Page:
ON DORA PEJAČEVIĆ (1885–1923)
[This is the third in a series of posts of “blogified” short entries from the forthcoming second, enlarged edition of my Historical Dictionary of Romantic Music [Lanham, Maryland] — i.e., entries whose style is lightly adapted to make them more blog-friendly. For an explanation of where this little series of posts comes from and why I’m doing it, see here. Let me reiterate here that because of the size/space restrictions of the book — it’s a one-volume dictionary, not an encyclopedia, or even book chapter — every entry is brief. My hope is that the entries will be “appetizers,” jumping-off points for further exploration by interested readers. If the entry leaves you wanting more, that is by design.
(Boldface text will be cross-referenced in the book itself.)]
I first heard the name of Croatian composer Dora Pejačević (1885–1923) when I was an undergraduate student at Florida State University. Unfortunately, I had never heard of her before; and even more unfortunately, I evidently forgot whatever I learned about her on that occasion. I assume she earned a spot in a course and/or concert that I attended because 1985 was the centennial of her birth and the musical world, which in those obviously transitional and highly uncertain years of the Cold War was paying more attention to central and eastern Europe than it previously had, made note of her birth, her remarkable life, and her equally remarkable music.
In any case, I remember that fleeting encounter because (1) to my young and unseasoned musical mind, who knew that Croatians produced notable composers? (This embarrasses me now, but I have to tell the truth); and (2) I neither spoke nor read Croatian — I still don’t — and there was something fascinating and beautiful about her surname itself. (Here’s the pronunciation, for those who are interested.)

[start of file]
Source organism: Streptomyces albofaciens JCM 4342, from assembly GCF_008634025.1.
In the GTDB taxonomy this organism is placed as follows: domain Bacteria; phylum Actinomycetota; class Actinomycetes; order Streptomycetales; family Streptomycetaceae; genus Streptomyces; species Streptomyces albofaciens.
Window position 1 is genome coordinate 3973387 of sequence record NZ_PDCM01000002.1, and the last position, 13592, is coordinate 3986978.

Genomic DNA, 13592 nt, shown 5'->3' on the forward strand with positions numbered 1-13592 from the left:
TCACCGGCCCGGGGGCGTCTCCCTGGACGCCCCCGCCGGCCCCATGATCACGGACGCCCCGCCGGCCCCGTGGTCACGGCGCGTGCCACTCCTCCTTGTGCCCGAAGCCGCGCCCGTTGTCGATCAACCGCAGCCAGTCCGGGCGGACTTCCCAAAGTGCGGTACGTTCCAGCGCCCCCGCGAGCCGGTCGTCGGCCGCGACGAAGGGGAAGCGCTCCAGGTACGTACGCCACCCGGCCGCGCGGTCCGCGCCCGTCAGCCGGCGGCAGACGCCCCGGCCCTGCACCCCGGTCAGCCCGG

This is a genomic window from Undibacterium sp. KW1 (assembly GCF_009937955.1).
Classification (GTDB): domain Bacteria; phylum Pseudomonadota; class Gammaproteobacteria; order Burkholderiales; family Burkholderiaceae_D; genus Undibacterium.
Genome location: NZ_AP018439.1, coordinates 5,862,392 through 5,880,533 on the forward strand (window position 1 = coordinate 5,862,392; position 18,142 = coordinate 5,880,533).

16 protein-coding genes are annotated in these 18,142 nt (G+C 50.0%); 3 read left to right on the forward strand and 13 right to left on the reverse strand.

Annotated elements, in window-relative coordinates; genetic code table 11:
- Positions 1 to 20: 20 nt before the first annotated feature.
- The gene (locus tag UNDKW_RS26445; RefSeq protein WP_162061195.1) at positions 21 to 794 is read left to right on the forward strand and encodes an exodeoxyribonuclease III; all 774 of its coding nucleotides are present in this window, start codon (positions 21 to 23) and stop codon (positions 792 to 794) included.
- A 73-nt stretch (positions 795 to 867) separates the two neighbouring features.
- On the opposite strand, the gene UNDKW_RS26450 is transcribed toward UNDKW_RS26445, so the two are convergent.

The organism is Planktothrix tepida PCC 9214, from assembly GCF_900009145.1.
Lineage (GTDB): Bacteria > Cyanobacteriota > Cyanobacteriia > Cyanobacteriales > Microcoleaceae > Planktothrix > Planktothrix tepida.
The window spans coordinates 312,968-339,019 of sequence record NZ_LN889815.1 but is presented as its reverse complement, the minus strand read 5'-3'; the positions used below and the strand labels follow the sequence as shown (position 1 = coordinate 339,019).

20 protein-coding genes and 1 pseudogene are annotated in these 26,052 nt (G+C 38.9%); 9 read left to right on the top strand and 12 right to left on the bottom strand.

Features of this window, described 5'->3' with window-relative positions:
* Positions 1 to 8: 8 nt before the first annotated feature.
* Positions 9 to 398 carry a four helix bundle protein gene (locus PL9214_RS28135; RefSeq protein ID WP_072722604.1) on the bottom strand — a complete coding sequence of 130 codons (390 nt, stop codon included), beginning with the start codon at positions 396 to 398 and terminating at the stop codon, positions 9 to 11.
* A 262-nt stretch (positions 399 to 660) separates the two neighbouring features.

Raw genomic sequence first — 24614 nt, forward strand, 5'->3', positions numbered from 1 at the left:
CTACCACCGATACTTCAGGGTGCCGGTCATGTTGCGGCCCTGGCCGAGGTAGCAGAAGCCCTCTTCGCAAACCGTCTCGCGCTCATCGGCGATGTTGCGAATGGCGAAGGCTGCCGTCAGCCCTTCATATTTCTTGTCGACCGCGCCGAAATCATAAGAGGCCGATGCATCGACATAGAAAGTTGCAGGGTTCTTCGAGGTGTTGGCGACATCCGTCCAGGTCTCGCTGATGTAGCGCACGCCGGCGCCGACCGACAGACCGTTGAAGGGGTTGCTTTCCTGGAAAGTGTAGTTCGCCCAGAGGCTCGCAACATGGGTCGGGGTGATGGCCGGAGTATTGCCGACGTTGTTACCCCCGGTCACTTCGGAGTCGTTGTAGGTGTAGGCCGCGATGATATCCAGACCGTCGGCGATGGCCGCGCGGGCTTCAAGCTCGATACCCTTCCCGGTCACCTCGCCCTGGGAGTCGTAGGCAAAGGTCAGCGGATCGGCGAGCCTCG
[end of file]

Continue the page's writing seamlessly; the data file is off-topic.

Those are not very impressive motives, but please remember that I was young and was only just beginning to learn how very much I had yet to learn, just beginning to understand that no matter how much music one knows, one can never know enough.
In any case, I’ve now had occasion (via the second edition of the HDRM) to indulge my thirty-seven year interest in Dora Pejačević. Here’s a brief summary of her life and works, framed by her early Ave Maria and her second string quartet, with one of her orchestral songs and a concerted work for piano and orchestra in-between. You’ll quickly see how incredibly rich and exciting this unjustly marginalized composer’s music is, and how dramatic her growth over the course of those tumultuous years of the early twentieth century!